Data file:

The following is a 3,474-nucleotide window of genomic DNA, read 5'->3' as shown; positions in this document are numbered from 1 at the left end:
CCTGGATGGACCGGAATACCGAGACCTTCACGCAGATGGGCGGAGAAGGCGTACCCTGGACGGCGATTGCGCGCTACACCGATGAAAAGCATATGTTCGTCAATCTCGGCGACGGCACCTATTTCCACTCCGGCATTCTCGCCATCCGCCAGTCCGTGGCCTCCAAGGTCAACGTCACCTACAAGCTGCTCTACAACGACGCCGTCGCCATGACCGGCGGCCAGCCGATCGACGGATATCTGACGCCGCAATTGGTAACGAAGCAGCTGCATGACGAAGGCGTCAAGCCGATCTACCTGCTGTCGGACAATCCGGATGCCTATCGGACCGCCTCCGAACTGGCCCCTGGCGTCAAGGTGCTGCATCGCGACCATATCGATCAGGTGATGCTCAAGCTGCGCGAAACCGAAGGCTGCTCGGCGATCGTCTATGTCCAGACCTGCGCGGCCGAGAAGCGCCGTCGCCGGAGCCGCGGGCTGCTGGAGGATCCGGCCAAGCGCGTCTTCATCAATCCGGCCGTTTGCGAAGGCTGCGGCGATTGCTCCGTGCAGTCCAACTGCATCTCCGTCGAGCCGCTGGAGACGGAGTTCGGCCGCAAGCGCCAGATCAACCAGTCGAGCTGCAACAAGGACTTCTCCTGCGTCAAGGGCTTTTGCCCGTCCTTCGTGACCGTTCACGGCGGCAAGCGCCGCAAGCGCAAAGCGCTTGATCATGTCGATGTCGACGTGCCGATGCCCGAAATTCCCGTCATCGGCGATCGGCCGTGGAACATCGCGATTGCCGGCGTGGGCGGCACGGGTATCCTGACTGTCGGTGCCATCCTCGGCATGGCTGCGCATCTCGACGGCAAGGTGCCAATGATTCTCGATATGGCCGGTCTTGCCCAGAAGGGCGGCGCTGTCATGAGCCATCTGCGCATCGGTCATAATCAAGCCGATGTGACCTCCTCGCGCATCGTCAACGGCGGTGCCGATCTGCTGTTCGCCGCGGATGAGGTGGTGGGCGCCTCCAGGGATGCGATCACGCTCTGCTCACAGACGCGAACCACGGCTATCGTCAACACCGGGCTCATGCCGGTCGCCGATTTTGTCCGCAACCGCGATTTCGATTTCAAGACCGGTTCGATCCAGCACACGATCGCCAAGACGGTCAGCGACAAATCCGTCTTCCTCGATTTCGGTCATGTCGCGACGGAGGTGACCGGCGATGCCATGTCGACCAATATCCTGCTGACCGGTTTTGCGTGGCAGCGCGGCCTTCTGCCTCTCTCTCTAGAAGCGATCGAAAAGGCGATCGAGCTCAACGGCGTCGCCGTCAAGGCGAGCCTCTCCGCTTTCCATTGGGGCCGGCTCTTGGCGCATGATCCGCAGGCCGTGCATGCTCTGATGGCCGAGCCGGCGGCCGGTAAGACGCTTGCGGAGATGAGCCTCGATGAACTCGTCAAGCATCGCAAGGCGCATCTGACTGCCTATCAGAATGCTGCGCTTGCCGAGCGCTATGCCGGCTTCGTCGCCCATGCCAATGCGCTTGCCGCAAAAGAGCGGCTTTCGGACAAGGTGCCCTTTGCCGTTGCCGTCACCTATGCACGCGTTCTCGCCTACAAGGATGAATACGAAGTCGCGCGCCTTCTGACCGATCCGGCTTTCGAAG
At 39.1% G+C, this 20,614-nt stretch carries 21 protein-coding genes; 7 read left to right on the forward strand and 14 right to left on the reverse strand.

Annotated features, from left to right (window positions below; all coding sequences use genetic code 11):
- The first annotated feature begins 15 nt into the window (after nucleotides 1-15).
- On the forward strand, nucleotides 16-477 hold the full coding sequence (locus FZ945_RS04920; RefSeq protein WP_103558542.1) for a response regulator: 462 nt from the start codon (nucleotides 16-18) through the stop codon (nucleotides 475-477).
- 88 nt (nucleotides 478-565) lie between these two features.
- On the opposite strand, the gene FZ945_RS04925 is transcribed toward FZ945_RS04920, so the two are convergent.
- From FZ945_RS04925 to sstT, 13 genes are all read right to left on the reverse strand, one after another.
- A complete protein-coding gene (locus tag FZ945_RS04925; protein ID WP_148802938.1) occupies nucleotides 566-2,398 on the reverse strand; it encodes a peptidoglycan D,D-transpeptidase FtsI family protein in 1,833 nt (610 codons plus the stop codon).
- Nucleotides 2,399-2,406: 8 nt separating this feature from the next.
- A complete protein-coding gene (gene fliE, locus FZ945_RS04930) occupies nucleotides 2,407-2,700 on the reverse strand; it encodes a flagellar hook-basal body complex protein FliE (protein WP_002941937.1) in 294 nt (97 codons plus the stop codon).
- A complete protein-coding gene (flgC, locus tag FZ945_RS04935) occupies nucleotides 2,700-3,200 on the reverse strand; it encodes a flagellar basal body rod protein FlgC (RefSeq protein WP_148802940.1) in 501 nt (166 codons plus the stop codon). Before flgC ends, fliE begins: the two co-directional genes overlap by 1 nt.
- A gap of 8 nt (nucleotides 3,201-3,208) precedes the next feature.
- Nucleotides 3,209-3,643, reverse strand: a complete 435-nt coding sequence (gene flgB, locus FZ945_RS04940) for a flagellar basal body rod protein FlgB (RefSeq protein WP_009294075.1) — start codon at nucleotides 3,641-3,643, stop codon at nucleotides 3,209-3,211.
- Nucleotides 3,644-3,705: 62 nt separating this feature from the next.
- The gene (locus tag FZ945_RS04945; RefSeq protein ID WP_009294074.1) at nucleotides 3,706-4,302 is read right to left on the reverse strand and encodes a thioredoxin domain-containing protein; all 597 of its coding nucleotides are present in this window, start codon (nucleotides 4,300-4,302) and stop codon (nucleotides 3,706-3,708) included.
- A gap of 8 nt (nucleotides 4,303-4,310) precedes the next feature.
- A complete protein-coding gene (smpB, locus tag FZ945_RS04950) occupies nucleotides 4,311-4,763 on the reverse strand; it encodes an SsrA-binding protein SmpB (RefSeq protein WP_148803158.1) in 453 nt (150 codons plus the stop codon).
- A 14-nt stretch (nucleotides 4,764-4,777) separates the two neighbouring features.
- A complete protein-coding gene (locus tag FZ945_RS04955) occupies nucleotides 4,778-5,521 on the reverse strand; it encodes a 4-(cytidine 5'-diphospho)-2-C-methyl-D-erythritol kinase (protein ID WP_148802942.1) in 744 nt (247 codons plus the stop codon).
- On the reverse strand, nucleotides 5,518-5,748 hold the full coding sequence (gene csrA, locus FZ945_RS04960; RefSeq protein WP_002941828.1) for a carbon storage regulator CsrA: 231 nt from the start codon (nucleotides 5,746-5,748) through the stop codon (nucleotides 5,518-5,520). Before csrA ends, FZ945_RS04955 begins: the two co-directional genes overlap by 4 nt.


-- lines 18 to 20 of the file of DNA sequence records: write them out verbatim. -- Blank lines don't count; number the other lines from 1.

- A gap of 8 nt (nucleotides 4,303-4,310) precedes the next feature.
- A complete protein-coding gene (smpB, locus tag FZ945_RS04950) occupies nucleotides 4,311-4,763 on the reverse strand; it encodes an SsrA-binding protein SmpB (RefSeq protein WP_148803158.1) in 453 nt (150 codons plus the stop codon).
- A 14-nt stretch (nucleotides 4,764-4,777) separates the two neighbouring features.